2 of 2 people found the following review helpful
Too much rant off topic and too thin on specifics,
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This review is from: Computer Security for the Home and Small Office (Paperback)
The book contains duplicated material. All of Appendix B, over 50 pages long is repeated from material presented earlier in the book. There are lots of rants about security in general, rather than about specifics. For example, in chapter 7 there is a section on RFID technology. What this has to do about security for the home or small office computer is unclear. While the book does contain useful information, it is incomplete. For example how to safely configure a small network of computers, or recommendations to rename the Administrator and Guest accounts on Windows computers. It does not properly spell out what the risks are, but states that such and such is unsafe and best disabled. Sure, if you want absolute security, then disable all services and don't connect to the Internet.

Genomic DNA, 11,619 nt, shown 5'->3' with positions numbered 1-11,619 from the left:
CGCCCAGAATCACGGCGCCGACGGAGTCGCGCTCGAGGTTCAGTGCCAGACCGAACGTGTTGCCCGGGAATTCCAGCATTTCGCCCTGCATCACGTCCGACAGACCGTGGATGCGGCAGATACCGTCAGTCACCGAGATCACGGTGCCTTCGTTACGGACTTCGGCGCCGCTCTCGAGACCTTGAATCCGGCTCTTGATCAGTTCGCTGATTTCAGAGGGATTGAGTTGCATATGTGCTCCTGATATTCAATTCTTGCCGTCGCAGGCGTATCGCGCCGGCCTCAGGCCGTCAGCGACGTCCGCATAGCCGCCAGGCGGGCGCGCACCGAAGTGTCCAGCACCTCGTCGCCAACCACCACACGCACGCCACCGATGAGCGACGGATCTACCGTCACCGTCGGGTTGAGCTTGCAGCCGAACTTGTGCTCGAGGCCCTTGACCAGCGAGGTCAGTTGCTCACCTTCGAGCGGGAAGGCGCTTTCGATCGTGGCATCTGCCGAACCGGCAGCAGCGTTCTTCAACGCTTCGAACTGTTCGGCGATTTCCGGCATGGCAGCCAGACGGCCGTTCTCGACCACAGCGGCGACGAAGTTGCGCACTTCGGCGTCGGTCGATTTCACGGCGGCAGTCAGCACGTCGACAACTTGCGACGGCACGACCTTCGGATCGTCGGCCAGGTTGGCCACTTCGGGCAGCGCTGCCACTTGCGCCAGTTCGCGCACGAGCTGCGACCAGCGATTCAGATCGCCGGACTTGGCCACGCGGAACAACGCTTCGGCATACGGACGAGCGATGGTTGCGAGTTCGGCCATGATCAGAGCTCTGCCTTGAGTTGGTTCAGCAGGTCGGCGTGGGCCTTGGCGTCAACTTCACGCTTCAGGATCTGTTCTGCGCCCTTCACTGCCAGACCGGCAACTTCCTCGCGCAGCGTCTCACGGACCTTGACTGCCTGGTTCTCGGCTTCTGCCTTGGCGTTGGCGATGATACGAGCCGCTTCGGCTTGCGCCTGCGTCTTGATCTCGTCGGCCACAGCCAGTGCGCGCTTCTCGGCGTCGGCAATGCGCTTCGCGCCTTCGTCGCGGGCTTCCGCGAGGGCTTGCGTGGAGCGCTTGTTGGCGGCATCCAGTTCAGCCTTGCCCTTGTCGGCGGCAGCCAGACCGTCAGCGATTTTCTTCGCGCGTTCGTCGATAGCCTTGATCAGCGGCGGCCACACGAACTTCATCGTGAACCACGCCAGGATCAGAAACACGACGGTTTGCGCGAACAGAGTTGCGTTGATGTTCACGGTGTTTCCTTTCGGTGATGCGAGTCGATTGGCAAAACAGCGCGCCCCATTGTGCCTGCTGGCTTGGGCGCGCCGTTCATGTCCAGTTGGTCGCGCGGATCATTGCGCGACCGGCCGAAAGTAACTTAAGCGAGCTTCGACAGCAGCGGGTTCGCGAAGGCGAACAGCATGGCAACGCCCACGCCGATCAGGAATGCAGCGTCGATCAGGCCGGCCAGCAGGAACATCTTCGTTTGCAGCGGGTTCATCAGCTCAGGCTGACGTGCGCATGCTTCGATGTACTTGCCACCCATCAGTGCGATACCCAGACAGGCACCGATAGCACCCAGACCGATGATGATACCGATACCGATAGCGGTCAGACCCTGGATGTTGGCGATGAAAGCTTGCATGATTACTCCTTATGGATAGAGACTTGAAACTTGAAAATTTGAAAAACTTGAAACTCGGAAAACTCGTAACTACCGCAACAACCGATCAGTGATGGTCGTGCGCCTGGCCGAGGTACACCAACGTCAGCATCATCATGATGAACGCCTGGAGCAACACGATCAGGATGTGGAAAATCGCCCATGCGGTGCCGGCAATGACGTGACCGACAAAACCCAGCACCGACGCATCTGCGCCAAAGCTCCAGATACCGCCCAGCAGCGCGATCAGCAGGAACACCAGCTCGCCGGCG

The book would be best by starting off by configuring a computer (Linux or Windows) with minimal services, and then adding services one by one stating what the risks are and how to minimise the threat, ending up with the more risky such as P2P and Internet Chat. Too often we are left with disable this service unless you need it. Poor advice for an ordinary person who is left not knowing whether he needs the service or not. The book is biased to Open Source (nothing wrong in that), but fails to mention that many Internet services are only available from a Windows computer using Internet Explorer (e.g. Government Gateway site).
The front cover of the book states it is the "Experts Voice", which clearly the author is not. Although in all fairness to Thomas C. Green he only claims he is a security specialist not an expert.